"Ex-Gay" Was Coined at Melodyland Church in Anaheim; Participant Now Wants It Buried, Too
Now, a participant in that study says it was flawed.
It's none other than Michael Bussee, whose name may have a familiar ring to it. The former Weekly cover boy and another Melodyland leader, Gary Cooper, joined other ex-gays in founding Exodus International, the controversial evangelical organization that claimed to turn gay men straight through prayer. Bussee and Cooper famously left the ministry--and their wives--in 1979 to become a couple. Cooper died in 1991, and Bussee went on to become a leading critic of sexual reorientation ministries.
|Michael Bussee is again at the center of the religion-based sexual conversion debate.|
These men, including Bussee, then simply said they were no longer homosexual and professed their faith in God to be deemed ex-gay in the study by Pattison and his wife and co-author, Myrna Loy Pattison. That's how Pastor Ralph Wilkinson's Word of Faith church did things in those days: you professed something publicly then expected to be delivered from it.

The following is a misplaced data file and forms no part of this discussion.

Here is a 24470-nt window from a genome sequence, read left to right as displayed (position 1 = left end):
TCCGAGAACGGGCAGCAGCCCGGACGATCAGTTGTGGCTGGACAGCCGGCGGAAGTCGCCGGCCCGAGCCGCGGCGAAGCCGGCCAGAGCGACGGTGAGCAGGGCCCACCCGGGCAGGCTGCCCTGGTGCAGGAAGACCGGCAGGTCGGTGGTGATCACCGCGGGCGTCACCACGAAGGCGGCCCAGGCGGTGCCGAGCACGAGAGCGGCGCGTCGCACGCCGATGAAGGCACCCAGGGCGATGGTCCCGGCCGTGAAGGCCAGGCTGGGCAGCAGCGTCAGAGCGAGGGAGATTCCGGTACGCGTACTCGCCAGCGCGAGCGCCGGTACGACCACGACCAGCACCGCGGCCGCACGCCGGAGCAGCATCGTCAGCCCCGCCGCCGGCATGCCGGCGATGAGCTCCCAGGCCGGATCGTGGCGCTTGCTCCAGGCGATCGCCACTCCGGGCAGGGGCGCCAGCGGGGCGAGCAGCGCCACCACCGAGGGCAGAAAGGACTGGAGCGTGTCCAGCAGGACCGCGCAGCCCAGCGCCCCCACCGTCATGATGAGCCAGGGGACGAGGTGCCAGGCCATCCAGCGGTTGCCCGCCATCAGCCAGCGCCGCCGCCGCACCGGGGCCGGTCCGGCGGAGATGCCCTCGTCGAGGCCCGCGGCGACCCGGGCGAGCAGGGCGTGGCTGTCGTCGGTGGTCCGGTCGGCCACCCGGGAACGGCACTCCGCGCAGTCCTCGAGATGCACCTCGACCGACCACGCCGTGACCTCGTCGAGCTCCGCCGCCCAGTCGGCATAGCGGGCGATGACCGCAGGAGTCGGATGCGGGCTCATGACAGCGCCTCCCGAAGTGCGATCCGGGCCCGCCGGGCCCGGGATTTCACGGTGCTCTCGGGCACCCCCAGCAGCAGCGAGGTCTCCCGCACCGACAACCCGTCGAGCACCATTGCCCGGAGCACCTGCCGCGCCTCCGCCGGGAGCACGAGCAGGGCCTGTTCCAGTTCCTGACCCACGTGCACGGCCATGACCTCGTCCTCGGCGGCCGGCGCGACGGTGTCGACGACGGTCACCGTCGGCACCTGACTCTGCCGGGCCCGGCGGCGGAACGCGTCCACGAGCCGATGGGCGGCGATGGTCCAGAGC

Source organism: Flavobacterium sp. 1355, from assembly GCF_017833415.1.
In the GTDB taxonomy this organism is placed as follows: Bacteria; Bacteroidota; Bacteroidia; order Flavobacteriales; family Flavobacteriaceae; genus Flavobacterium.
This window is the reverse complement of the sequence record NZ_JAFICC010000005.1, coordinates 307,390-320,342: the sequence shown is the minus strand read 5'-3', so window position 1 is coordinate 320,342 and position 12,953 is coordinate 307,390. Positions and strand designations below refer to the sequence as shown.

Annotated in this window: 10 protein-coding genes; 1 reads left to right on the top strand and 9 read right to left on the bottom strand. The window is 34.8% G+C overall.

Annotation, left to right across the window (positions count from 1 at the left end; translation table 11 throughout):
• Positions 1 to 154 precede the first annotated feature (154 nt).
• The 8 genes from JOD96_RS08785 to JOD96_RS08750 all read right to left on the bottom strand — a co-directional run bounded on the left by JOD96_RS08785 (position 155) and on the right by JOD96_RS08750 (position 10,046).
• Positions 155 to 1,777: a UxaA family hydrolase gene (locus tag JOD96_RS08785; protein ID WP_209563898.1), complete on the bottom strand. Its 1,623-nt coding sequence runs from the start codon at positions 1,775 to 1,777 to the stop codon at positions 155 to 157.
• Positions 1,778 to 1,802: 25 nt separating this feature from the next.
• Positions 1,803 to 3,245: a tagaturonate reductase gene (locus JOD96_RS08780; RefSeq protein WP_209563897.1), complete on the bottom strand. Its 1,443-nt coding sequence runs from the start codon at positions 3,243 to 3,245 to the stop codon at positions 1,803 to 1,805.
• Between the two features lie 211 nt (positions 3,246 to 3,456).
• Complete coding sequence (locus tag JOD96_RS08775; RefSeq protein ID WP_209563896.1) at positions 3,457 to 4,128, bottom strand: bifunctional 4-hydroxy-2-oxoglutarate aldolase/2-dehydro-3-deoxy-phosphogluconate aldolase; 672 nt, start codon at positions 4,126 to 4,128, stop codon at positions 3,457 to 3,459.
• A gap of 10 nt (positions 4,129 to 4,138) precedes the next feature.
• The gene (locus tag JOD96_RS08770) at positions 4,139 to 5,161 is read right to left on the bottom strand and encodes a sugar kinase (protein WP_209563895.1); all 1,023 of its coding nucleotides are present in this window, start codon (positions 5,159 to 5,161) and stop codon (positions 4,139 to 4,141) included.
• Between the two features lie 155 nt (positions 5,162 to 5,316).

"We professed that we had been healed--past tense--because it was part of the theology to claim your healing in order to bring it about," Bussee reportedly tells Throckmorton.
While the Pattisons asked their subjects about attractions, fantasies and the intensity of desires, there were no questions that seemed to get at whether the answers were genuine--and, more importantly, no follow-up to see if this expressed ex-gayness actually stuck, according to Bussee.
It's important to reiterate, it did not stick with Bussee.
However, conversion theology has stuck around since the Pattisons got their study published in American Journal of Psychiatry ("'Ex-gays': Religiously Mediated Change in Homosexuals"). It's now even advocated by GOP presidential candidate Michele Bachman's seemingly light loafered husband, Marcus Bachman. Read Throckmorton's piece for a careful evisceration of the study and conversion theology.
- The Closet and the Cross: Three decades ago, Michael Bussee
helped found the mammoth ex-gay ministry Exodus International. Now, he's
one of the movement's biggest critics